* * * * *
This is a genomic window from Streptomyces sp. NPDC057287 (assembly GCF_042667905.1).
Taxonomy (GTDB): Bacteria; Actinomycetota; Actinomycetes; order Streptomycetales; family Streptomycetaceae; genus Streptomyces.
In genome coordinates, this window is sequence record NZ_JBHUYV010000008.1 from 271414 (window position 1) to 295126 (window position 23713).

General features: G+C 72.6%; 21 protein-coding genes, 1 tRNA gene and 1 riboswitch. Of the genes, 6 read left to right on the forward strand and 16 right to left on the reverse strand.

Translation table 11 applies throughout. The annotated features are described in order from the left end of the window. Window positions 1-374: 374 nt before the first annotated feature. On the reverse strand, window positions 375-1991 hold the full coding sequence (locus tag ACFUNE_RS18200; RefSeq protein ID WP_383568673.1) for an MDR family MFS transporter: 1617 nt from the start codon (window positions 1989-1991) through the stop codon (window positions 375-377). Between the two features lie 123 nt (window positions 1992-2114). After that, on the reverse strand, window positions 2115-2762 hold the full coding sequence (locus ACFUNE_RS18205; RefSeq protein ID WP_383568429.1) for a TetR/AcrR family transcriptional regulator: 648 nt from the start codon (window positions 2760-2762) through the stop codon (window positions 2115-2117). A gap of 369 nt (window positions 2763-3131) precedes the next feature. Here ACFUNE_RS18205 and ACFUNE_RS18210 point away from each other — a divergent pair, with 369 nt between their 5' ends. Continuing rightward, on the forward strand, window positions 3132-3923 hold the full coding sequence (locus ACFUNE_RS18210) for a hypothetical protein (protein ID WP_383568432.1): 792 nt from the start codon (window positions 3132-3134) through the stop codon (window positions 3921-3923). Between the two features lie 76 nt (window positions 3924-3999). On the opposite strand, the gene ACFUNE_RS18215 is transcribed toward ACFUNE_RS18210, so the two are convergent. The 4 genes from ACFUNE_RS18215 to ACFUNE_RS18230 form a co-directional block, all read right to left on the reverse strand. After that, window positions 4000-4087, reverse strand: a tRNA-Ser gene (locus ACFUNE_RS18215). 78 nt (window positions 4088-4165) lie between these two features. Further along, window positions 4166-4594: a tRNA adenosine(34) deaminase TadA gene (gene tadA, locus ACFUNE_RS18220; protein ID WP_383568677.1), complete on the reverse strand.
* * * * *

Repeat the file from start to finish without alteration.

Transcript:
This is a genomic window from Streptomyces sp. NPDC057287 (assembly GCF_042667905.1).
Taxonomy (GTDB): Bacteria; Actinomycetota; Actinomycetes; order Streptomycetales; family Streptomycetaceae; genus Streptomyces.
In genome coordinates, this window is sequence record NZ_JBHUYV010000008.1 from 271414 (window position 1) to 295126 (window position 23713).

General features: G+C 72.6%; 21 protein-coding genes, 1 tRNA gene and 1 riboswitch. Of the genes, 6 read left to right on the forward strand and 16 right to left on the reverse strand.

Translation table 11 applies throughout. The annotated features are described in order from the left end of the window. Window positions 1-374: 374 nt before the first annotated feature. On the reverse strand, window positions 375-1991 hold the full coding sequence (locus tag ACFUNE_RS18200; RefSeq protein ID WP_383568673.1) for an MDR family MFS transporter: 1617 nt from the start codon (window positions 1989-1991) through the stop codon (window positions 375-377). Between the two features lie 123 nt (window positions 1992-2114). After that, on the reverse strand, window positions 2115-2762 hold the full coding sequence (locus ACFUNE_RS18205; RefSeq protein ID WP_383568429.1) for a TetR/AcrR family transcriptional regulator: 648 nt from the start codon (window positions 2760-2762) through the stop codon (window positions 2115-2117). A gap of 369 nt (window positions 2763-3131) precedes the next feature. Here ACFUNE_RS18205 and ACFUNE_RS18210 point away from each other — a divergent pair, with 369 nt between their 5' ends. Continuing rightward, on the forward strand, window positions 3132-3923 hold the full coding sequence (locus ACFUNE_RS18210) for a hypothetical protein (protein ID WP_383568432.1): 792 nt from the start codon (window positions 3132-3134) through the stop codon (window positions 3921-3923). Between the two features lie 76 nt (window positions 3924-3999). On the opposite strand, the gene ACFUNE_RS18215 is transcribed toward ACFUNE_RS18210, so the two are convergent. The 4 genes from ACFUNE_RS18215 to ACFUNE_RS18230 form a co-directional block, all read right to left on the reverse strand. After that, window positions 4000-4087, reverse strand: a tRNA-Ser gene (locus ACFUNE_RS18215). 78 nt (window positions 4088-4165) lie between these two features. Further along, window positions 4166-4594: a tRNA adenosine(34) deaminase TadA gene (gene tadA, locus ACFUNE_RS18220; protein ID WP_383568677.1), complete on the reverse strand.